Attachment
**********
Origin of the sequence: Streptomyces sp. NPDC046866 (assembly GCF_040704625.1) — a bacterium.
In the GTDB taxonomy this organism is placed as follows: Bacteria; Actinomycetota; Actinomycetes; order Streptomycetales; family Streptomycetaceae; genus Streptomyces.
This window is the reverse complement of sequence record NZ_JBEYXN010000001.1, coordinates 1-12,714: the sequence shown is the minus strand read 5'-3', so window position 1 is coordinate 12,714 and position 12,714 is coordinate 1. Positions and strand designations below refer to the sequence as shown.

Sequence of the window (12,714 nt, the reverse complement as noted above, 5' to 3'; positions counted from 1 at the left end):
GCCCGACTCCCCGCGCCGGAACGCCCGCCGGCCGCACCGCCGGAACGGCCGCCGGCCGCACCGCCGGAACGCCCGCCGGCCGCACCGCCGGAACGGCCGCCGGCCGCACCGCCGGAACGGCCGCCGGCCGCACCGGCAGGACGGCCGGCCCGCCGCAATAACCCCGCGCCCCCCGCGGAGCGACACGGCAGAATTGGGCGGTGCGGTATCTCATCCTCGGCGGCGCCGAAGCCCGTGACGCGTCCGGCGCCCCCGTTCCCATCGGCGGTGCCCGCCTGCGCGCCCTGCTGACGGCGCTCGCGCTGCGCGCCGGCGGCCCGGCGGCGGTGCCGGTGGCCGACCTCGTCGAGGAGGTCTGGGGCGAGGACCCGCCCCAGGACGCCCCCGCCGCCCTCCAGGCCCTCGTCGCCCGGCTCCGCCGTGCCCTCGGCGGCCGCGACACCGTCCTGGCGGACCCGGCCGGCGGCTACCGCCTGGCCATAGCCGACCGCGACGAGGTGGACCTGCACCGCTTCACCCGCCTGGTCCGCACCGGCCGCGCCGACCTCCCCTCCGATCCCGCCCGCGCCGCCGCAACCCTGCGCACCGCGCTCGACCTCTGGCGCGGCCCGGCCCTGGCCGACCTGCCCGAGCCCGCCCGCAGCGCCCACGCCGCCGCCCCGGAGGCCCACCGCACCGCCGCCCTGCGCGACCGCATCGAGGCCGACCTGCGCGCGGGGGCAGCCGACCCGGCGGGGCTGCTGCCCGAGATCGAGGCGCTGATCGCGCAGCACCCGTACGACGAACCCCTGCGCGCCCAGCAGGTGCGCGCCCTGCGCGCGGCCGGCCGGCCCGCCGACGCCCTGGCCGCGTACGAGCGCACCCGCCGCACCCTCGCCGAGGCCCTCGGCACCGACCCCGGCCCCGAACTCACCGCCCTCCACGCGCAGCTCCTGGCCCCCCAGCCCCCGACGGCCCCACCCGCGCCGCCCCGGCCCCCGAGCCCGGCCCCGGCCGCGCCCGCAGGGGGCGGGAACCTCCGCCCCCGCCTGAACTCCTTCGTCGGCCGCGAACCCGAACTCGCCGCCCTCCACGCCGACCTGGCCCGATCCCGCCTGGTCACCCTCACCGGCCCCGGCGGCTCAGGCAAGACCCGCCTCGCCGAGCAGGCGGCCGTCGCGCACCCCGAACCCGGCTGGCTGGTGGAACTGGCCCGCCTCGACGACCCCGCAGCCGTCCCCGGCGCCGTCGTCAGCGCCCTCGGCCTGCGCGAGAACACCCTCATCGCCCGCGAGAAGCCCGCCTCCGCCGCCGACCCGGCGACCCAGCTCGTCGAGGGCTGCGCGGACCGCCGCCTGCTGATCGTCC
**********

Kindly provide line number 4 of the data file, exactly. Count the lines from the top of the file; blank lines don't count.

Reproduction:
Sequence of the window (12,714 nt, the reverse complement as noted above, 5' to 3'; positions counted from 1 at the left end):